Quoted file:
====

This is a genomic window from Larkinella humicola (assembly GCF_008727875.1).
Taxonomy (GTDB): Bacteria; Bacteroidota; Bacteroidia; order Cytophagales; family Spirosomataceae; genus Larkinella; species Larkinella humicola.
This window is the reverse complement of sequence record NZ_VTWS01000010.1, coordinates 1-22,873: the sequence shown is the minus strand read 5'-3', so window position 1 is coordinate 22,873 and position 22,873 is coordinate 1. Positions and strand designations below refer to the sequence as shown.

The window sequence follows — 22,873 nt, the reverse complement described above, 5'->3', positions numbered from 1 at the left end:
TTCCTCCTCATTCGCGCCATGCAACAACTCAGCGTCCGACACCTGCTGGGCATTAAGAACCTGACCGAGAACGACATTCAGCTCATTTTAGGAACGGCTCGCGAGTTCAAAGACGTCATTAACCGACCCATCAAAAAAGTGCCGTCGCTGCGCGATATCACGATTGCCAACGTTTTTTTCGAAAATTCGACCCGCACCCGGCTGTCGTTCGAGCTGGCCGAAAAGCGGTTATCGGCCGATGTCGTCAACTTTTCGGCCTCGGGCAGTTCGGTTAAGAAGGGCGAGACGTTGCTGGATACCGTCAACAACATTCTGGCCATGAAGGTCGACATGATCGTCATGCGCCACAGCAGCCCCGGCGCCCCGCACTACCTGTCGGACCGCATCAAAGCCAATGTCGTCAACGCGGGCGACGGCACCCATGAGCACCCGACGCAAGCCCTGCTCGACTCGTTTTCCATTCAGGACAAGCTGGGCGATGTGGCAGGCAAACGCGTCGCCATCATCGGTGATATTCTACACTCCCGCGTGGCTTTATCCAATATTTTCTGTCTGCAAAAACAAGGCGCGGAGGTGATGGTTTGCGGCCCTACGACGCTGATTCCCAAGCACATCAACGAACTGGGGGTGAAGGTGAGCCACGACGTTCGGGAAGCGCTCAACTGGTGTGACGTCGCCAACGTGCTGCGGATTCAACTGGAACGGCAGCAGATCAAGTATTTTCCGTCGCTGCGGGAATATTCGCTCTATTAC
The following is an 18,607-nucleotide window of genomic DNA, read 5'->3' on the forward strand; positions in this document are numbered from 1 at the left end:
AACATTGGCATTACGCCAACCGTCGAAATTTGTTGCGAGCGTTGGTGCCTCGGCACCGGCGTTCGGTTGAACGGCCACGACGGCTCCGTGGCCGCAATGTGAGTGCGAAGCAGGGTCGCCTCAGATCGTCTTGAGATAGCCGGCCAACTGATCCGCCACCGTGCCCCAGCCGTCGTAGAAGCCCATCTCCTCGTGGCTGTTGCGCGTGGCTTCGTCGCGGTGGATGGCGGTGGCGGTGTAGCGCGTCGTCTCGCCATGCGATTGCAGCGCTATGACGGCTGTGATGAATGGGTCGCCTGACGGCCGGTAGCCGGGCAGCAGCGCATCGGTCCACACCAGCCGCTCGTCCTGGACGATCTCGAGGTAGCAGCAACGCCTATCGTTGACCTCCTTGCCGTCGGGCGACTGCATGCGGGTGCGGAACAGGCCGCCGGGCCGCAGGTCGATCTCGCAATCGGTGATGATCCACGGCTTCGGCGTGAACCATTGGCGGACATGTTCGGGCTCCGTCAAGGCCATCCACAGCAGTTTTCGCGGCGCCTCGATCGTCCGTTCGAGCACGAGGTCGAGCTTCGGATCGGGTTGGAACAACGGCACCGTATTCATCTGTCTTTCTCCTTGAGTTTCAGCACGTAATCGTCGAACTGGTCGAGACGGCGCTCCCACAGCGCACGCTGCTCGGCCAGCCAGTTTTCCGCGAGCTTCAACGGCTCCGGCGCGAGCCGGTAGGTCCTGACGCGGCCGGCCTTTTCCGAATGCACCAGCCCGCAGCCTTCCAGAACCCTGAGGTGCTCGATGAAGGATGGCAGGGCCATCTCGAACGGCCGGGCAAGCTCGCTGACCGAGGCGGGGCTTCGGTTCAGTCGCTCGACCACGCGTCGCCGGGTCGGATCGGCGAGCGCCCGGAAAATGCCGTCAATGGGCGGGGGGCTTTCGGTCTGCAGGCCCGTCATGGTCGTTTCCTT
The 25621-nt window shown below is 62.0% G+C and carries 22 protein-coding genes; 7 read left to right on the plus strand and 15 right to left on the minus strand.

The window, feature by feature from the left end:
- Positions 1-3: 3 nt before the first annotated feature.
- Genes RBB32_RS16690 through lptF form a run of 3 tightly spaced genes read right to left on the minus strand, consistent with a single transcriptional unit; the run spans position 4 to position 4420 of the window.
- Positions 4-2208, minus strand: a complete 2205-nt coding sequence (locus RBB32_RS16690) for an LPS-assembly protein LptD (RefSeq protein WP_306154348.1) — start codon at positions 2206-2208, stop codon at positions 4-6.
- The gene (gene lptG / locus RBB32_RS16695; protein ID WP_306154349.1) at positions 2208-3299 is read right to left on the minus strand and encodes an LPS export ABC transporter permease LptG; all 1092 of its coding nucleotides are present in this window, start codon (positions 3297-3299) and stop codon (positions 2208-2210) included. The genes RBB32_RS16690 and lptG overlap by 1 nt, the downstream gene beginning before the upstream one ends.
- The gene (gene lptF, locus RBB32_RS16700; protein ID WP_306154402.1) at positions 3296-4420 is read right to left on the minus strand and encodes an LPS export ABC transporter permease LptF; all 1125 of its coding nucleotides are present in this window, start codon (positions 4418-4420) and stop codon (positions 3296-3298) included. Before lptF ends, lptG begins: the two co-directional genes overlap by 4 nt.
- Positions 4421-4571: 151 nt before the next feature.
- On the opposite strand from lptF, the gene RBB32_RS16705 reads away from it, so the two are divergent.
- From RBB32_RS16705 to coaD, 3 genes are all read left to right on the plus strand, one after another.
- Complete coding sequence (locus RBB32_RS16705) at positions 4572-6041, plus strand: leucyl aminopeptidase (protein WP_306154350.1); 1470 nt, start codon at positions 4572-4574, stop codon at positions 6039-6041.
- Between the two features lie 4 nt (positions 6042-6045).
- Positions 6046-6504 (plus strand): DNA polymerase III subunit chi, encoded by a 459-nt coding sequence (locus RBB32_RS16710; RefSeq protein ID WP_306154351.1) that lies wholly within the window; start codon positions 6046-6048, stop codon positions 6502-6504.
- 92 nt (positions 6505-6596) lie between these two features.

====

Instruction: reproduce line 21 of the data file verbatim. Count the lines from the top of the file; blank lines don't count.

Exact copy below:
- 92 nt (positions 6505-6596) lie between these two features.